New Bedford Historical Society President Lee Blake speaks at the Abolition Row Park dedication. Credit: Jack Spillane / The New Bedford Light

“Their stories represent a touchstone for all of us,’ she said. “Black history is everybody’s history. Black history is the history of this country.”

I think it’s fair to say that Abolition Row Park, as it has been realized, is a superior venue, both as a place of reflection and education. The creators were wise enough to reach for the stars and go out and get the funding they needed.

At the entrance to the park is an inspired bronze sculpture of Frederick Douglass by Black artist Richard Blake. The image is of Douglass as a young man, already burdened with his mistreatment as an enslaved man in Maryland, but with that determined facial expression he later grew famous for in the 19th century portraits as the country’s leading African American abolitionist.

As you walk up Spring Street, Douglass seems to watch over the park, which is wonderfully landscaped and laid out. Beautiful plantings grace a surface, with a winding stone path leading to a gazebo where folks will be able to listen to an outdoor lecture or concert. A recessed area to the back of the park includes benches for rest, contemplation and information. Included are posters based on Lee Blake‘s and Timothy Dale Walker’s recent research on the maritime nature of many Underground Railroad escapes, brief biographies of some of the “freedom seekers” who found their way to New Bedford, an enlarged photo of the Rural Cemetery monument to Daniel Drayton, a white mariner who spent four years in prison after attempting to help 77 enslaved men and women escape to freedom aboard the schooner The Pearl.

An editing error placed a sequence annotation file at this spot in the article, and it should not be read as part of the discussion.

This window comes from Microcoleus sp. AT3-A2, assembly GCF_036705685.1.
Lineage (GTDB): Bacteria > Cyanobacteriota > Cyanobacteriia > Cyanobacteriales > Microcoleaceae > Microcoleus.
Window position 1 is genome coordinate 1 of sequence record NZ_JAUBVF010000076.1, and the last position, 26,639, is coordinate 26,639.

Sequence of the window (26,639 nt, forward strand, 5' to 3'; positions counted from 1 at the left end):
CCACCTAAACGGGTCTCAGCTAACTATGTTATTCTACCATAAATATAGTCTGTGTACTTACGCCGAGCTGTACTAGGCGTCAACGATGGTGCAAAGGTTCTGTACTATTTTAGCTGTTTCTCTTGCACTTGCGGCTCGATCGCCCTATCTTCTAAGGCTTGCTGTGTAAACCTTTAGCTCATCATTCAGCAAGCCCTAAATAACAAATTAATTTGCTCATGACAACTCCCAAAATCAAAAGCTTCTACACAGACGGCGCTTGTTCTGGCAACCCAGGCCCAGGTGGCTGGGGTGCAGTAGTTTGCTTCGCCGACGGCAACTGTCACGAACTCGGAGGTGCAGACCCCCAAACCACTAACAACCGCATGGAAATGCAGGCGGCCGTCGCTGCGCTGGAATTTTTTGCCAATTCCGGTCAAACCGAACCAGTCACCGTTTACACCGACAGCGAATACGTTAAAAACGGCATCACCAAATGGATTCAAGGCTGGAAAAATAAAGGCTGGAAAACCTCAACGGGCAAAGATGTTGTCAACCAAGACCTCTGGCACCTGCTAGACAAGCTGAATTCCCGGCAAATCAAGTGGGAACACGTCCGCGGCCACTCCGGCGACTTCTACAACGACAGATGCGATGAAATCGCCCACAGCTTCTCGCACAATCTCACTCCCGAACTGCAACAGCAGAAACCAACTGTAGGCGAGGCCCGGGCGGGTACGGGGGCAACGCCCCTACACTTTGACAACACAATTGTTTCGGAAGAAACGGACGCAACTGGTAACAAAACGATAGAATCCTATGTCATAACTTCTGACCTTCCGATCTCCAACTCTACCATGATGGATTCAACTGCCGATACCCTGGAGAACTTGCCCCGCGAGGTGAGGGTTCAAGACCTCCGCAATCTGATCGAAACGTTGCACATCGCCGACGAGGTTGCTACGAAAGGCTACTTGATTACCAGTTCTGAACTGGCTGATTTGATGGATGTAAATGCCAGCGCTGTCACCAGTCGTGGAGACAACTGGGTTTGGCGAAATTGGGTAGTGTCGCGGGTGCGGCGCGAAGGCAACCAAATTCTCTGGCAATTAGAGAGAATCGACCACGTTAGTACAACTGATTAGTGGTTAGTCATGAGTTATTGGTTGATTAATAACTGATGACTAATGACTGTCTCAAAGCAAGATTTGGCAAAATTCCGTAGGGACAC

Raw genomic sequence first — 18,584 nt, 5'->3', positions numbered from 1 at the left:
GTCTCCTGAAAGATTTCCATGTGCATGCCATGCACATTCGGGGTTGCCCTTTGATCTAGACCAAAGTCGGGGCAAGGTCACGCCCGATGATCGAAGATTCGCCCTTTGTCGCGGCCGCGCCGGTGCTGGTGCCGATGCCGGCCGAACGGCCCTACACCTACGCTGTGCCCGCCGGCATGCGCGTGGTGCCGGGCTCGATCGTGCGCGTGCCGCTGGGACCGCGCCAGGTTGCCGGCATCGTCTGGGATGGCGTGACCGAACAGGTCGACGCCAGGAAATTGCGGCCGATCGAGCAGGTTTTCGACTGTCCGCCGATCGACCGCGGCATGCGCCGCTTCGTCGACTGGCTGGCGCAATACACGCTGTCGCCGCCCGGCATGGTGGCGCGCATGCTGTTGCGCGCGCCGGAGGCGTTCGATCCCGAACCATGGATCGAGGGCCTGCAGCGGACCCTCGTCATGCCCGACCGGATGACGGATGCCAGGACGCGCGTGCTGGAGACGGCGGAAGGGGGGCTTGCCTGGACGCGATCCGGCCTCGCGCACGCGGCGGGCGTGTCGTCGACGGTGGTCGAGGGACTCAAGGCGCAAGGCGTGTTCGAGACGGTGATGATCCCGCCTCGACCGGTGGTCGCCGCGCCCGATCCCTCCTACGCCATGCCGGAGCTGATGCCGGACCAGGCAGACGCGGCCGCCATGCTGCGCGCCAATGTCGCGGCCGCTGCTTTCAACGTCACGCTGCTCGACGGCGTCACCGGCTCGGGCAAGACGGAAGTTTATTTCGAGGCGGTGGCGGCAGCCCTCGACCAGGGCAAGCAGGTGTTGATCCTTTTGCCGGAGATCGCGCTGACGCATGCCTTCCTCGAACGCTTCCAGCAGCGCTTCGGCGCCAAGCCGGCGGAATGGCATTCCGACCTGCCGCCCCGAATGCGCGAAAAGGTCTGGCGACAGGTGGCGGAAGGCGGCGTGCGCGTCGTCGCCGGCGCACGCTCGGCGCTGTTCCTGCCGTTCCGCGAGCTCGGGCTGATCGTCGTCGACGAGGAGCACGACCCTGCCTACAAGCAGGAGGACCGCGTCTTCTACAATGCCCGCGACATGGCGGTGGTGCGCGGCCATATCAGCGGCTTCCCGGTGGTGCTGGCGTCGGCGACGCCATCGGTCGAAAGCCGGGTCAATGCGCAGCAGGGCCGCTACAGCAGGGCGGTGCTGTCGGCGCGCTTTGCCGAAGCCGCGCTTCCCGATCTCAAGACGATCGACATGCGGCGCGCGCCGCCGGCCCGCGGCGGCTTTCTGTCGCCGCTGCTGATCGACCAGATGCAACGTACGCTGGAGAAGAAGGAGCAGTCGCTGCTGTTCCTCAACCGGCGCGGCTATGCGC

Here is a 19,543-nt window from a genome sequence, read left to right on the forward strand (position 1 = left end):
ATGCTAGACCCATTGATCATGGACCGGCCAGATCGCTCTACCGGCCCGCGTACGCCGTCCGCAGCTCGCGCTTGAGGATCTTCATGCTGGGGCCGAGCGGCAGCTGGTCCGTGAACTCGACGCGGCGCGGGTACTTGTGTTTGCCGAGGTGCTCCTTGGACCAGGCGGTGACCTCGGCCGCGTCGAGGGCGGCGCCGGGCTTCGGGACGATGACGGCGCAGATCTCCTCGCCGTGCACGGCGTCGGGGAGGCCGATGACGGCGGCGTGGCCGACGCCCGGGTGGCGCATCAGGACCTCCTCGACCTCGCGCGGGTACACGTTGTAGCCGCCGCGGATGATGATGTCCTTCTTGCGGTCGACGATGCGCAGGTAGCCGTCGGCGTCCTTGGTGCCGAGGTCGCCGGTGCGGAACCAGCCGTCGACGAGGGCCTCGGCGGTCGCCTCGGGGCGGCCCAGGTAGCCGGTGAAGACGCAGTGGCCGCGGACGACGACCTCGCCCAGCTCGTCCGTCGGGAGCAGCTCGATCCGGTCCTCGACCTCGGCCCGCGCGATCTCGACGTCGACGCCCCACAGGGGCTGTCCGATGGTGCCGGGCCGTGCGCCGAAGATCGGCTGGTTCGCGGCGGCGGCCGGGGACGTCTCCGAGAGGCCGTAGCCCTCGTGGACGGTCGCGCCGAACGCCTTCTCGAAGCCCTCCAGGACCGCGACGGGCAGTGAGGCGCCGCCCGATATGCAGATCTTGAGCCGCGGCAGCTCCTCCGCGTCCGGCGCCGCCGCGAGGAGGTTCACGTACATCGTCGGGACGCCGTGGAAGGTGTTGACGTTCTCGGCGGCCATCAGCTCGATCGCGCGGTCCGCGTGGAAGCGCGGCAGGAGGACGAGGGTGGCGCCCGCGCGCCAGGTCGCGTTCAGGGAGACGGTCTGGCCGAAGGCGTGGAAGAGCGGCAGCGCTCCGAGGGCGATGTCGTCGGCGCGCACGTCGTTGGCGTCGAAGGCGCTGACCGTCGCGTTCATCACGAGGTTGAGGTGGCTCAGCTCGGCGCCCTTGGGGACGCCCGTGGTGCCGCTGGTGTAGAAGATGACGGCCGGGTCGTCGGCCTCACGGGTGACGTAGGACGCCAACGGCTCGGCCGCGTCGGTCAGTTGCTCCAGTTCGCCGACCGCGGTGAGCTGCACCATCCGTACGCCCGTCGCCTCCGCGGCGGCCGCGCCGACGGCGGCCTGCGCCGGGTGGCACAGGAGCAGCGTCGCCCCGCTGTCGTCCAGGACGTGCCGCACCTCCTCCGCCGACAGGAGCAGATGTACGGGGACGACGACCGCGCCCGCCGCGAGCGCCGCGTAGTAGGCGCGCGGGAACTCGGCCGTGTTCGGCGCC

The overflow crowd at the Abolition Row Park dedication. Credit: Jack Spillane / The New Bedford Light

I was especially happy to see members of the Pocasset Tribe, the Native Americans who lived in the Greater New Bedford area, were included in the ceremonies Monday.

Little known, even on the South Coast, is the fact that Polly Johnson was from an Indigenous background.  “As her descendants, we continue to fight against oppression today. Today we hope to raise awareness of the presence and the resilience of the Native people in our community,” said Donna “Raindance” Page, a medicine woman with the tribe.

Cuffee, the Westport whaler who at the turn of the 18th century was one of the wealthiest Black men in the country, was also the son of an Indigenous woman.

The dedication was a New Bedford and history sensitive community event from start to finish. Philip Lima, brother of Ward 5 Councilor Scott Lima, sang a moving rendition of the old Negro Spiritual “Steal Away.” Ethan Wood of the New Bedford Symphony played a German violin selection that the grandson of Frederick Douglass once played.

But it was left to Everett Hoagland, the city’s first (and in my opinion greatest) poet laureate, who best captured what the building of this great park is about.

Hoagland noted that several years after Frederick Douglass left New Bedford, while still a young man, he wrote “The Narrative of Frederick Douglass, an American Slave,” which the local poet called one of the greatest works of American literature, borne out of the unschooled genius and commitment of this great man born to enslavement

Poet Everett Hoagland at the Abolition Row Park dedication. Credit: Jack Spillane / The New Bedford Light

As Douglass certainly would have, Hoagland noted that New Bedford — except for one brief superintendent — has never required that important testament to the history of the country as required reading in its school system. That superintendent, by the way, was Mary Louise Francis.